| AMSTERDAM, Sept 13
AMSTERDAM, Sept 13 Two radical groups from the
political extremes suffered stinging defeats as the Dutch voted
tactically for pro-European mainstream parties and political
leaders seen as the best able to handle the euro zone crisis.
The hard-left Socialist Party and Geert Wilders'
anti-immigration, anti-euro Freedom Party both fared far worse
than expected in Wednesday's general election, a sign that the
influence of some of Europe's populist parties, fuelled by the
crisis and rising unemployment, may have peaked.
"This really shows voters were voting strategically. They
realised the extremes are not the solution at the moment. The
Dutch are not anti-European. They are pro-European," said Famke
Krumbmueller of the Eurasia political risk consultancy.
Just a month ago, the former Maoist Socialists of Emile
Roemer, who oppose austerity and bailouts for weaker euro zone
countries, were either leading in opinion polls or neck and neck
with Prime Minister Mark Rutte's Liberals.
Wilders' Freedom Party was snapping at their heels, having
switched themes from his signature anti-Islamic immigration
bashing to calling for the Netherlands to scrap the euro, bring
back the guilder and leave the European Union.
The bleached-blonde Wilders suffered the biggest debacle,
losing more than a third of his seats to tie for a distant third
place with the Socialists, who held on to their 15 lawmakers.
Wilders' supporters either voted tactically, mostly for
Rutte's Liberals, or deserted him in dismay at his ill-conceived
strategy of bringing down a centre-right government and fighting
the election on economics rather than immigration.
As the third-largest party in parliament since 2010, the
Freedom Party had real influence on policy by keeping a minority
Liberal-Christian Democrat coalition in office. Many supporters
were upset when Wilders toppled the government in April by
refusing to back budget cuts.
DICTATORIAL SOUND-BITE KING
Several Freedom Party lawmakers quit in the run-up to the
election, bringing internal conflicts and complaints about
Wilders' alleged dictatorial style into the open.
Results from strongholds such as Wilders' home town of Venlo
showed that voters had switched to Rutte's Liberals.
A survey by polling agency Ipsos Synovate found that 43
percent of former Freedom Party voters chose a different party
because they felt it made no sense to vote for a group which
others had ruled out as a coalition partner.
More than a quarter of voters said they voted tactically and
12 percent only made up their minds on election day.
"I voted for (Wilders) last time because of his social
policy," said Benjamin, 24, an shoe shop assistant, who said he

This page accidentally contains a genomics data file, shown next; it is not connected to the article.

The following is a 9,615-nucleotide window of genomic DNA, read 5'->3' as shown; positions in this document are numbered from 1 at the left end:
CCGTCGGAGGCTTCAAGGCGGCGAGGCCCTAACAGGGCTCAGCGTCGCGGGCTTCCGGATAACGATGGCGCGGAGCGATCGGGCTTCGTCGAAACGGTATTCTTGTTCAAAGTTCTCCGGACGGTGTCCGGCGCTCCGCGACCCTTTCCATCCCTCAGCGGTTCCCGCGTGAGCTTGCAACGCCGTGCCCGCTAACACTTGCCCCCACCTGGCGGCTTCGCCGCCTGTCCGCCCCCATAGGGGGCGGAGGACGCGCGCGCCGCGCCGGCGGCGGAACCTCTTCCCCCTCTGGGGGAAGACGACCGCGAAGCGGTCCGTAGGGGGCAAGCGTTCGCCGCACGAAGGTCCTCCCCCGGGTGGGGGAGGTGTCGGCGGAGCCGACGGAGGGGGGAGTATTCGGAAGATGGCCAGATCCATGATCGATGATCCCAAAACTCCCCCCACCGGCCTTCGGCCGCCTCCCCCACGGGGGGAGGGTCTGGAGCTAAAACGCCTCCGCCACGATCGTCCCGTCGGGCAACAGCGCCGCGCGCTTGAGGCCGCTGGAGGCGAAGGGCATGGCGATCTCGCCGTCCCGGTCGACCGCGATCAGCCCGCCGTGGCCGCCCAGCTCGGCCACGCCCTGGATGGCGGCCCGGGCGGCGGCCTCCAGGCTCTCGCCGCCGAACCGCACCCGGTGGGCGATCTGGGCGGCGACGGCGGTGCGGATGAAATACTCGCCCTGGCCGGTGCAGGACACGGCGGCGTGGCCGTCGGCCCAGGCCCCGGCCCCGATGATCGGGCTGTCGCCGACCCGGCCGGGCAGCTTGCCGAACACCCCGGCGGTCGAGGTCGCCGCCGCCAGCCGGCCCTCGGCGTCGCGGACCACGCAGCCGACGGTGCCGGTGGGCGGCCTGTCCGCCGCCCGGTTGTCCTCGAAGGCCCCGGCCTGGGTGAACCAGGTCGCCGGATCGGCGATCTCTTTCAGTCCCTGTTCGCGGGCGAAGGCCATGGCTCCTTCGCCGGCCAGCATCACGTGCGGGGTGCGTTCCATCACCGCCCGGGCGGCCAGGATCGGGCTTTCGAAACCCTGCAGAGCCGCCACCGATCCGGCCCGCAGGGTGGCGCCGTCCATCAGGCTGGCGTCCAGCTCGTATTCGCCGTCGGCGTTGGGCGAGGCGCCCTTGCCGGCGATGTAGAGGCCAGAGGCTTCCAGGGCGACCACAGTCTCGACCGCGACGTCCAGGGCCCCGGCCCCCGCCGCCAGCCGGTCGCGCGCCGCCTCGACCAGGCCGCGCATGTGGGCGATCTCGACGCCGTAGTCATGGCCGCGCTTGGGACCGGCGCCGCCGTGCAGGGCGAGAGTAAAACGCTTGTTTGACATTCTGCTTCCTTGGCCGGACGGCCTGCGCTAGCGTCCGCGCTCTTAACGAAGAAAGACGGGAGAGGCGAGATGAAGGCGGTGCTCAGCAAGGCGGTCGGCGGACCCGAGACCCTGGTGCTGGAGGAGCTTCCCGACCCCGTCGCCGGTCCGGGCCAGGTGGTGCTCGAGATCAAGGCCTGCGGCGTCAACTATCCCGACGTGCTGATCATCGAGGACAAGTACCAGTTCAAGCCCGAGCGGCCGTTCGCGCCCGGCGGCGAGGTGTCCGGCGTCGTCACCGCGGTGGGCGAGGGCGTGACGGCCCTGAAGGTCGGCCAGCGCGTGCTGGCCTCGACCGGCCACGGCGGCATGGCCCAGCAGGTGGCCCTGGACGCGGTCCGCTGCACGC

had switched to the Liberals.
"I expected him to do more for poor people. Ahead of this
election, Wilders was very anti-euro and anti-Islam and I didn't
Roos, an Amsterdam shop owner who like Benjamin declined to
give her surname, said she had voted for Wilders in 2010 as a
protest vote, but no longer supported him.
Ivo, a banker, said Wilders was "useful" in the political
debate because he said things other politicians dared not voice
about immigration and Islam.
Ever the master of the sound bite, Wilders conceded that his
party had done badly, but vowed to keep fighting.
"My aim is to protect the Netherlands from the euro,
immigration and the super-state," he told supporters on election
night. "I will not quit."
He delivered some of the most powerful one-liners in the
campaign, telling Rutte on television: "You talk about jobs,
jobs, jobs but all I see are Poles, Poles, Poles."
But Rutte shot back: "You left the Liberals, you left the
Catshuis (Prime Minister's office), and now you want to leave
the euro. I wonder if you'll make it to the end of this debate."
The prime minister has had the last laugh.
ROEMER FAILS ON TV
Support for the Socialists had more than doubled since the
2010 election on the back of widespread resentment over
austerity measures at home and the need to stump up billions of
euros to lend to Greece, Portugal and Ireland.
But those gains evaporated as election day neared, largely
because party leader Roemer, a former school teacher, performed
dismally in one televised election debate after another.
Labour leader Diederik "Samsom was much more convincing in
the election campaign than the SP leader," said Michael Riman, a
50-year-old conflict mediator who voted for the social-liberal
Marijke Jongbloed, a documentary maker, said she switched
allegiance from the Socialist Party to the pro-European Labour
Party after Samsom impressed viewers in the debates with his
authoritative style and knowledge of the issues.
"I do support SP (the Socialist Party) but for premier I
would vote for Diederik Samsom, he's more cosmopolitan and more
on the ball, and these days you have to mix and mingle with
European leaders, schmoozing them, and I think Samsom is a
little bit more savvy in this respect," Jongbloed said.
Roemer rattled investors by saying if he won the Netherlands
would refuse to pay a European Union fine if its budget deficit
exceeded 3 percent of GDP, breaking EU rules.
"Over my dead body," he told Het Financieele Dagblad.
Finance Minister Jan Kees de Jager said investors had called
the ministry to seek clarity on Roemer's comments and he had to
reassure them that the Netherlands would meet its obligations.
Former Socialist leader Jan Marijnissen said at the time
Roemer's remark was a mistake but nothing to worry about. On
Thursday, Marijnissen said the party would evaluate the election
result "because something has clearly gone wrong".